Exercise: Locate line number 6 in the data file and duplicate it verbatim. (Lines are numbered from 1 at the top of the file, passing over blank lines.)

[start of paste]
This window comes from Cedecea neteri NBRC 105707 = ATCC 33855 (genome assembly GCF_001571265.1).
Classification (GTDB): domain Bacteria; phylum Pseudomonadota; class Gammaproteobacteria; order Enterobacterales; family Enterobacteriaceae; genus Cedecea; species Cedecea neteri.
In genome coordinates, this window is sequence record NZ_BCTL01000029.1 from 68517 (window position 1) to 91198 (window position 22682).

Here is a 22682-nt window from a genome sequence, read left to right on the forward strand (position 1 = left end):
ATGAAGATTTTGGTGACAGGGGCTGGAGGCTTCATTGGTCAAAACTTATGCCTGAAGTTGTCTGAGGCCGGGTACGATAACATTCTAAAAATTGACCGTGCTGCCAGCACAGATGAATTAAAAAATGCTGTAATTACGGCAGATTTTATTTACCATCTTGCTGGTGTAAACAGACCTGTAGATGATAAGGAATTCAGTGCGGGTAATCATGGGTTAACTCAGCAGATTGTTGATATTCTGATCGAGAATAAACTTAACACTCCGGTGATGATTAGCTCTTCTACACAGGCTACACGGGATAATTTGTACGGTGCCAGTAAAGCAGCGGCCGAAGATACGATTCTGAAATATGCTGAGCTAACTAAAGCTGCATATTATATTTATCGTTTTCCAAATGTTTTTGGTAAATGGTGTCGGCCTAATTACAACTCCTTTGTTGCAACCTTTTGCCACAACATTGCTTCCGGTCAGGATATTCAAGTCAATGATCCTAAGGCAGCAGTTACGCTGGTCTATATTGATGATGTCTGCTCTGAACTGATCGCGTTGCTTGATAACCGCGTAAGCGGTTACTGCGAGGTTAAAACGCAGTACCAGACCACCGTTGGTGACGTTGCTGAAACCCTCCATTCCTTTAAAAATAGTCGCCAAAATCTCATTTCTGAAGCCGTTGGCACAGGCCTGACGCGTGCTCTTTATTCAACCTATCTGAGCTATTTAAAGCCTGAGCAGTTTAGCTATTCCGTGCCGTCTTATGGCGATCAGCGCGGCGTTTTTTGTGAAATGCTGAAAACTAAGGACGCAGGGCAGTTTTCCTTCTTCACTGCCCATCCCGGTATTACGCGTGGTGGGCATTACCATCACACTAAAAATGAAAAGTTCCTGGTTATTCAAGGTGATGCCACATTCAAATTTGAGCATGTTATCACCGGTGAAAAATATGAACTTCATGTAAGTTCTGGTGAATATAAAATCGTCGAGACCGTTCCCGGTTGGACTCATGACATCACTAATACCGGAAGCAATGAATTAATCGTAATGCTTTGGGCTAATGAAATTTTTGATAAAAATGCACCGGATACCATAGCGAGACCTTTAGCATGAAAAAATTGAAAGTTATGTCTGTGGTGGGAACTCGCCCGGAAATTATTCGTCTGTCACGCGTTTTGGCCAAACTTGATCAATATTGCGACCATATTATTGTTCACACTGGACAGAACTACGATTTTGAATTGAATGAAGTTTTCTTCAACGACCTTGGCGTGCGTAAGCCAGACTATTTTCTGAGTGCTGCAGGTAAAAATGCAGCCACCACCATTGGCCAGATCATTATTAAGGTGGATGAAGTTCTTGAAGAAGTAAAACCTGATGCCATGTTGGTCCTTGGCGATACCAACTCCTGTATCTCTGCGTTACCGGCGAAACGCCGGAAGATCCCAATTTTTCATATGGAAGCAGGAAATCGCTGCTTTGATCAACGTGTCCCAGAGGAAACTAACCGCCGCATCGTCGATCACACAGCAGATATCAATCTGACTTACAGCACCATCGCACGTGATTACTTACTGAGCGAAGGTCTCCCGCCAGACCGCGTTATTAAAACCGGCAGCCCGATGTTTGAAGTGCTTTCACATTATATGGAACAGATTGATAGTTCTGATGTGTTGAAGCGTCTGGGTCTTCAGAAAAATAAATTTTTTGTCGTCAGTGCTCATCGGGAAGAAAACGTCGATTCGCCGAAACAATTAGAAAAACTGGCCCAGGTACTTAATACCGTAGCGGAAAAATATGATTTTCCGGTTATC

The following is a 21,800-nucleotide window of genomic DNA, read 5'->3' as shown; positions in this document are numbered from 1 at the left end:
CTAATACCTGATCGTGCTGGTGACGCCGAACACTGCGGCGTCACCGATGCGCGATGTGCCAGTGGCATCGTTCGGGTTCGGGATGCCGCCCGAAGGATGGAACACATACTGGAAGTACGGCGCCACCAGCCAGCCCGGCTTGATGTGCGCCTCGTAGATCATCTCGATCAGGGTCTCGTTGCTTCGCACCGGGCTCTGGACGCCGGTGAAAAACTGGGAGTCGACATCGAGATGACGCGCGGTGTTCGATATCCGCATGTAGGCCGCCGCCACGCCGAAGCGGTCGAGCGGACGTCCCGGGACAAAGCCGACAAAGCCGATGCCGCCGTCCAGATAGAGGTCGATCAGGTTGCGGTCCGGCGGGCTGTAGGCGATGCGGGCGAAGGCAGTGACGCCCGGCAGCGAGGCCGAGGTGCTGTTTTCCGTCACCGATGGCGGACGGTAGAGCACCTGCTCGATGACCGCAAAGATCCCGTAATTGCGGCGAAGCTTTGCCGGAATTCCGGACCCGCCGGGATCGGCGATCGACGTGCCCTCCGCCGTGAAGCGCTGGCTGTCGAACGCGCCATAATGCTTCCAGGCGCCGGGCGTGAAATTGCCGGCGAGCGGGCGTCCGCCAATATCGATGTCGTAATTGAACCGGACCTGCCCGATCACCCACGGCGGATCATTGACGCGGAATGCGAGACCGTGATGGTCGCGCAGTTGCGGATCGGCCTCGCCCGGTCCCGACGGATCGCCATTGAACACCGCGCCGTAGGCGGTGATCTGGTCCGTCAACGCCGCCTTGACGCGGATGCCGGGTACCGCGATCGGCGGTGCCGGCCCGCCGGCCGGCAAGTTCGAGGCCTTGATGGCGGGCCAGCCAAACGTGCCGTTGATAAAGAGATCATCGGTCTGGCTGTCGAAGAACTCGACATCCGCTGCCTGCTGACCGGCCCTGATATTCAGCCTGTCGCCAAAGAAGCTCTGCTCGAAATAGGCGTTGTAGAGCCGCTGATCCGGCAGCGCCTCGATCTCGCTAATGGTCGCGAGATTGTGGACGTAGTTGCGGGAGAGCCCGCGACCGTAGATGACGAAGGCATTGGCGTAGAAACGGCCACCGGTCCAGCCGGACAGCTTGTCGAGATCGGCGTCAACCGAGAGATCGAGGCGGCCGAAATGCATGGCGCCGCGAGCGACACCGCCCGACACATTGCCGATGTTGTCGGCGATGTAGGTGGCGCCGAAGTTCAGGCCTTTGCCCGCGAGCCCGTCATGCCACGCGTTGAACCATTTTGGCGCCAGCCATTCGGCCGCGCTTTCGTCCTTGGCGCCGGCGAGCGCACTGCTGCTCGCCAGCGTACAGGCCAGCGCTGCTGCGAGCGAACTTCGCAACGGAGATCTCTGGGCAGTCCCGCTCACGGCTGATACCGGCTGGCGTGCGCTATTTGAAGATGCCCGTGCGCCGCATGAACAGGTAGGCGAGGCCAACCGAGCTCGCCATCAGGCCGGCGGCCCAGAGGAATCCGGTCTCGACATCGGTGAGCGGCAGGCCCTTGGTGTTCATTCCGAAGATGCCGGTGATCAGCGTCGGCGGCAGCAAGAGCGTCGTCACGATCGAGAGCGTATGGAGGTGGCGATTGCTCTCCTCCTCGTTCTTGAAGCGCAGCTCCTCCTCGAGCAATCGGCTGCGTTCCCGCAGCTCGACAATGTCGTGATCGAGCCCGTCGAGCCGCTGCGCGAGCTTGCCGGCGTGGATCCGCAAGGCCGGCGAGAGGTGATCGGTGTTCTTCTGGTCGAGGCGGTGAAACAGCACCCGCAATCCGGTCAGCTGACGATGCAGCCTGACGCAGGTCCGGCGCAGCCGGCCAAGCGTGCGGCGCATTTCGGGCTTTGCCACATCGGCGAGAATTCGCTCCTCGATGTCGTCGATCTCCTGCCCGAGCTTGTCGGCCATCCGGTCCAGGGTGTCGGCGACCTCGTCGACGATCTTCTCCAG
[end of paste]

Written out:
The following is a 21,800-nucleotide window of genomic DNA, read 5'->3' as shown; positions in this document are numbered from 1 at the left end: